To provide a solution for the above requirements of logging, as of Mule 3.6, logging was migrated to Log4j 2.0.  This allows logging operations to be asynchronous.

The lesson learned here is to pay extra attention to how you are using Log4J or other logging framework and not to let System.out calls into production code and to utilize .

ETL2http://blogs.mulesoft.com/dev/mule-dev/mule-3-6-asynchronous-logging

In addition to asynchronous logging with Log4j 2.0, unit tests and Asserts are good ways to both test and maintain your code.

I/O Operations

The original code used a synchronous operation to write data to file.  As part of the tuning enhancements, the design was changed to utilize an asynchronous file multiplexer design using a write-to-bucket and a bucket-to-file process.  It was the combination of asynchronous processing along with a batch style writing of the file that gave us our targeted performance.  

The reason this made a big improvement to performance is that the original synchronous I/O operation of writing data had to open a connection with the hadoop File Connector for each row of data read from the incoming CSV file.  Opening and closing these connections for each row is a very expensive operation.  By using a ConcurrentHashMap in a custom Java component, Mule was able to hold a bucket for buffering the incoming rows until a Poll processor set for 5 seconds triggered a flush of the bucket and then write the data using the same Hadoop File Connector.  

The following flow shows the call to the custom component that adds each row of the CSV file into a bucket (ConcurrentHashMap) that holds the incoming data.

ETL flow 1

The next flow, polls every 5 seconds and then calls the drain method on the file multiplexer component. The drain method loops through each entry in the bucket and appends it to a StringBuilder.  It then attaches the string to a Mule Message and forwards it to a VM connector that calls the final flow in the multiplexer process.
ETL flow 2

Once the message is sent to the VM queue, the following flow uses a file connector to write to disk.ETL flow 3

Mule Management Console

In our case, refining the logging and using the custom Java component for the buffering and flushing of data to file made enough impact that the client’s performance targets were met and we didn’t need to pursue further optimization.  However, had we not reached that level of performance, the next phase of tuning would have focused on tuning Mule itself rather than the application.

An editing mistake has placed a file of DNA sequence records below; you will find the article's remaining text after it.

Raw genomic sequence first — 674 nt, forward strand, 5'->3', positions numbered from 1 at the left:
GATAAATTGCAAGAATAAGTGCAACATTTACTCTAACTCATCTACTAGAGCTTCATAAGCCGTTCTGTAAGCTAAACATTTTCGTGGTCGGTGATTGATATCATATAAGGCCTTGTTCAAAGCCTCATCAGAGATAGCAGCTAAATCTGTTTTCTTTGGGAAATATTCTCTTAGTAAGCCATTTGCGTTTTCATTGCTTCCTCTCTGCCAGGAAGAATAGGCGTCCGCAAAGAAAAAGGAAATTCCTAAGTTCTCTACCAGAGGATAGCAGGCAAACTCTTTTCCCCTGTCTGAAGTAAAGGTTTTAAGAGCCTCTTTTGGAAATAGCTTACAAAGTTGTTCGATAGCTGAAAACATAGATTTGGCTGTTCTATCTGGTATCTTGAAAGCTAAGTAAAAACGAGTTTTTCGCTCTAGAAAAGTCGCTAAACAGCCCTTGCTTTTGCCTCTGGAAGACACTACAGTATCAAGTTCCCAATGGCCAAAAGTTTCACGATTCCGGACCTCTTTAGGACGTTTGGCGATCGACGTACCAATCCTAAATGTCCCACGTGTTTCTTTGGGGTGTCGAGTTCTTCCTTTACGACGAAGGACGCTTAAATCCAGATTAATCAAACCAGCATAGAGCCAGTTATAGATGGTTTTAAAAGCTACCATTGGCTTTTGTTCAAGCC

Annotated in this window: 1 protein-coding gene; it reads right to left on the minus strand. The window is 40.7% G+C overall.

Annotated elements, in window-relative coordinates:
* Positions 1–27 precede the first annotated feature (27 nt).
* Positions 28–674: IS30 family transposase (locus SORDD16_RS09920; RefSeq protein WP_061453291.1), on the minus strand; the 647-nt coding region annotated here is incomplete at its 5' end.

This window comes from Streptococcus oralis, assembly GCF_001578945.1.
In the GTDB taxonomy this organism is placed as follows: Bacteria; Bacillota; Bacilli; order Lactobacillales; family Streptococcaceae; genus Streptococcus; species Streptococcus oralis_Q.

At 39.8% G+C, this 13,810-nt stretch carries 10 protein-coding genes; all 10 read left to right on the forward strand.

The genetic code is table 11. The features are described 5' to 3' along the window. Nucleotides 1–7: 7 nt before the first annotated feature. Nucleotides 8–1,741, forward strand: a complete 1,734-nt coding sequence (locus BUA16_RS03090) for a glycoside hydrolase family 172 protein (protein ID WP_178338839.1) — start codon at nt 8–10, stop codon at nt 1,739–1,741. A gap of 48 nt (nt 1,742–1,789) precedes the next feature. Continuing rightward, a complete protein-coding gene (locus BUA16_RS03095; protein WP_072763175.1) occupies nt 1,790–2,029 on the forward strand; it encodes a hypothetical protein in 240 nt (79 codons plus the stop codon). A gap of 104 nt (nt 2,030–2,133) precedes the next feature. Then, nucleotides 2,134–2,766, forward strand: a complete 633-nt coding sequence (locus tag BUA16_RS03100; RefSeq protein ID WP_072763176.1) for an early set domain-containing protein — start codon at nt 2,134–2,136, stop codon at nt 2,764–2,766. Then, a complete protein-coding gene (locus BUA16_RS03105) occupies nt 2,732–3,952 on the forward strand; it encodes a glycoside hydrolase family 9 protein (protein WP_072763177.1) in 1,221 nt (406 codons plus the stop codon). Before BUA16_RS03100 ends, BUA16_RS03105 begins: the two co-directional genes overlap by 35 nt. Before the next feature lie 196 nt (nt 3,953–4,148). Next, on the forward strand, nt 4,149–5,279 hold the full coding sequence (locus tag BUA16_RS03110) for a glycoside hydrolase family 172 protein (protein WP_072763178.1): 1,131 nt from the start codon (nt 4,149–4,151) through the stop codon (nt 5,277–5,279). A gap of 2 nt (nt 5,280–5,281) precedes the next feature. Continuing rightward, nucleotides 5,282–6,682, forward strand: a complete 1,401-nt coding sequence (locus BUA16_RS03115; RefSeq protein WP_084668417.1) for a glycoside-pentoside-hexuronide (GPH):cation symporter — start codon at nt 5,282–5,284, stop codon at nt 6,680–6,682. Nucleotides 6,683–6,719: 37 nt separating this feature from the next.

Here, the Mule Management Console can provide valuable insight and tuning tools to optimize how Mule works with the JVM.  Things like memory leaks or how queues are using memory heap can be readily reviewed, adjusted, and tested in order to improve overall performance.

Takeaways

Mule’s ability to modularize the ETL code, wrap it with MUnit testing, and seamlessly include it into any Mule orchestrated workflow is a very powerful solution, particularly for those who already have the desire to leverage the many other integration capabilities of Mule ESB and the Anypoint Platform.

In this case study, the most critical things that were refactored for performance included how I/O operations were being handled row by row of the file writing phase; the degree in which System.out in Groovy scripts and Java code were left in the production code; and the level of Log4J logging that was being done.

By going to a custom Java component that aggregated a group of rows to be written to file and dumping that cache every 5 seconds, managing all logging with the appropriate level of Log4J 2.0 in asynchronous mode, a 40 megabyte CSV file went from 1.0 hours to 6 minutes, a 10x performance improvement.